Sound Science Faces Critical Test in New Yorks Highest Court

The New York Court of Appeals, the states highest court, has scheduled oral argument on June 5, 2007 in Nonnon v. City of New York.

Nonnon provides an opportunity for the highest New York court to solidify the state laws movement toward a more muscular gatekeeping role for judges and thus is an extremely important appeal.

Nonnon is a toxic tort litigation concerning the Pelham Bay landfill in the Bronx, and involves claims by persons living near the landfill that they or their decedents contracted a variety of diseases, including several types of cancer, because of the toxins contained in materials dumped at the site.

The issue on appeal is whether the trial court and the intermediate appellate court erred in denying the Citys motion for summary judgment dismissing the case.The Citys motion was based on its argument that the reports and affidavits of experts offered by plaintiffs were not admissible in evidence because they lacked a proper foundation.

The Appellate Division, First Department held, in a three to two decision, that the reports and findings of the plaintiffs epidemiologists and toxicologists satisfy the scientific admissibility standard employed in Frye v. United States, 293 Fed. 1013 (D.C.Cir. 1923) and its New York State analog, People v. Wesley, 83 N.Y.2d 417 (1994).Justice Andrias, joined by Justice Williams, filed a strong and lucid dissent.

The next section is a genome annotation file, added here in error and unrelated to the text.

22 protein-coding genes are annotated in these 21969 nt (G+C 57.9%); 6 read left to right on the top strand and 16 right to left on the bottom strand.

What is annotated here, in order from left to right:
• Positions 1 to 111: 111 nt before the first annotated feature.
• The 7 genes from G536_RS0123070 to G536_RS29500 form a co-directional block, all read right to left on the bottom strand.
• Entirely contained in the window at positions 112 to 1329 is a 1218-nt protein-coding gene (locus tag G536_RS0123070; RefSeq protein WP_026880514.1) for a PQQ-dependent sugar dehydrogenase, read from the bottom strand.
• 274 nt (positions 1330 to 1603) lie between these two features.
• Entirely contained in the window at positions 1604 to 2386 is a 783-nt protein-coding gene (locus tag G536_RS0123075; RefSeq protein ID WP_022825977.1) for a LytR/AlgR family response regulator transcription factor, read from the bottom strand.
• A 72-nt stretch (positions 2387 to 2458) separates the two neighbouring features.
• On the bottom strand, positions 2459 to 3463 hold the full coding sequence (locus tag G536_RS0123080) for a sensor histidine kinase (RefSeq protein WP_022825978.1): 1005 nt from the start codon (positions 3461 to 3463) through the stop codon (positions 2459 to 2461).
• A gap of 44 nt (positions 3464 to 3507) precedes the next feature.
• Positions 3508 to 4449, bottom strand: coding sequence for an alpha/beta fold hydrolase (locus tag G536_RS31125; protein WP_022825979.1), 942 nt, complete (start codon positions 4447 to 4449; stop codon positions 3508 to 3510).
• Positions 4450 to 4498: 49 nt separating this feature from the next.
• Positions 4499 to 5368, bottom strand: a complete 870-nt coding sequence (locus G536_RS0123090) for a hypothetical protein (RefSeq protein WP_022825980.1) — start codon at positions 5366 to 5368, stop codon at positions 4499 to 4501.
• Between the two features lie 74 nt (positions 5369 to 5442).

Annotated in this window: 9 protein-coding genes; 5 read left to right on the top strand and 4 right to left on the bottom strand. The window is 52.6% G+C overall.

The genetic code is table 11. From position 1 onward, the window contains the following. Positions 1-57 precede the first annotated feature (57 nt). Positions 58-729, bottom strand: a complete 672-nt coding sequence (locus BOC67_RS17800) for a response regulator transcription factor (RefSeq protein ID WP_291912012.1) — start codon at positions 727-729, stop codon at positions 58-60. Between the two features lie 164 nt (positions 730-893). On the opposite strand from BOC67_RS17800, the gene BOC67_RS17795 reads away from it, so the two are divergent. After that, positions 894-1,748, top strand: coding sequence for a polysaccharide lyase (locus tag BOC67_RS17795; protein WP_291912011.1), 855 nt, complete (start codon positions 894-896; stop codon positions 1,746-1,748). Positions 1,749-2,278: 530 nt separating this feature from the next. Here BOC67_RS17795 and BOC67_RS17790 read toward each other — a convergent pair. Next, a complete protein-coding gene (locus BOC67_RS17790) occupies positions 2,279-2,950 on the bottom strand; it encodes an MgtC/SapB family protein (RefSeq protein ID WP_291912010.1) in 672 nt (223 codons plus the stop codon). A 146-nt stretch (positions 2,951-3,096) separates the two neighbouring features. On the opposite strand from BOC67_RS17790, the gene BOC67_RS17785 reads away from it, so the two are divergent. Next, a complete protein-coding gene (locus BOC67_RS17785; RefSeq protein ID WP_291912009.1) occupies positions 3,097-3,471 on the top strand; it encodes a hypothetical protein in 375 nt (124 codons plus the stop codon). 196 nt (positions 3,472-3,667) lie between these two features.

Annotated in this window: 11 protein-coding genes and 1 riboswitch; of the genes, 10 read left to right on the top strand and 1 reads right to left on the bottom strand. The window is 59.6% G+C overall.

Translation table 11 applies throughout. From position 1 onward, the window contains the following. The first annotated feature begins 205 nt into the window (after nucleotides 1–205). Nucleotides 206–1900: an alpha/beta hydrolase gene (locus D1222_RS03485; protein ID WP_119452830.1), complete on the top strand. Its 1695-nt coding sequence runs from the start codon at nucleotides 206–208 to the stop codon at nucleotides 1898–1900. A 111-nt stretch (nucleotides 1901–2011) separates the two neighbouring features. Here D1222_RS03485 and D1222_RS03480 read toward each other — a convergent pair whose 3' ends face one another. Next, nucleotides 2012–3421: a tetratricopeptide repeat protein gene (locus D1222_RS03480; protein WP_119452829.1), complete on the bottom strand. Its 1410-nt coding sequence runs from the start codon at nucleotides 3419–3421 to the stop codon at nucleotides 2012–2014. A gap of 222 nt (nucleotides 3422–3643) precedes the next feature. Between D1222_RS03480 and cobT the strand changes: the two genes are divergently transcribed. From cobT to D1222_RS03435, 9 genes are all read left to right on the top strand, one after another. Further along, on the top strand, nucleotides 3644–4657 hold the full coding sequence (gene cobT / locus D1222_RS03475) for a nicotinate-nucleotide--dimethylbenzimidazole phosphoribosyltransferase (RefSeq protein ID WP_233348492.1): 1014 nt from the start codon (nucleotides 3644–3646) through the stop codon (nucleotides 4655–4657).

Professor David E. Bernstein of the George Mason University School of Law, an expert in the law of evidence, writing in The Wall Street Journal, said …[The Appellate Divisions decision in Nonnon] is a stark reminder that, despite far-reaching reforms, junk science still plagues American courtrooms.

The Court of Appeals granted, over opposition from the plaintiffs, Atlantic Legals motion for leave to submit an amicus brief on behalf of six prominent scientists with expertise in epidemiology, toxicology and risk assessment, including the former editor-in-chief of the New England Journal of Medicine and author of a standard text on toxicology and a professor of epidemiology and Dean Emerita of the School of Public Health of the University of California.Our amicus brief critically evaluates the plaintiffs proffered expert testimony and argues that the Appellate Division majority did not correctly scrutinize plaintiffs evidentiary offer, and details numerous ways in which that evidence does not comport with generally accepted scientific methodology, is unreliable and scientifically flawed, and does not support plaintiffs burden of proof.

Note: On June 27, 2007 the Court of Appeals returned the case to the trial court without reaching the merits.

To see AtlanticLegals brief, click here.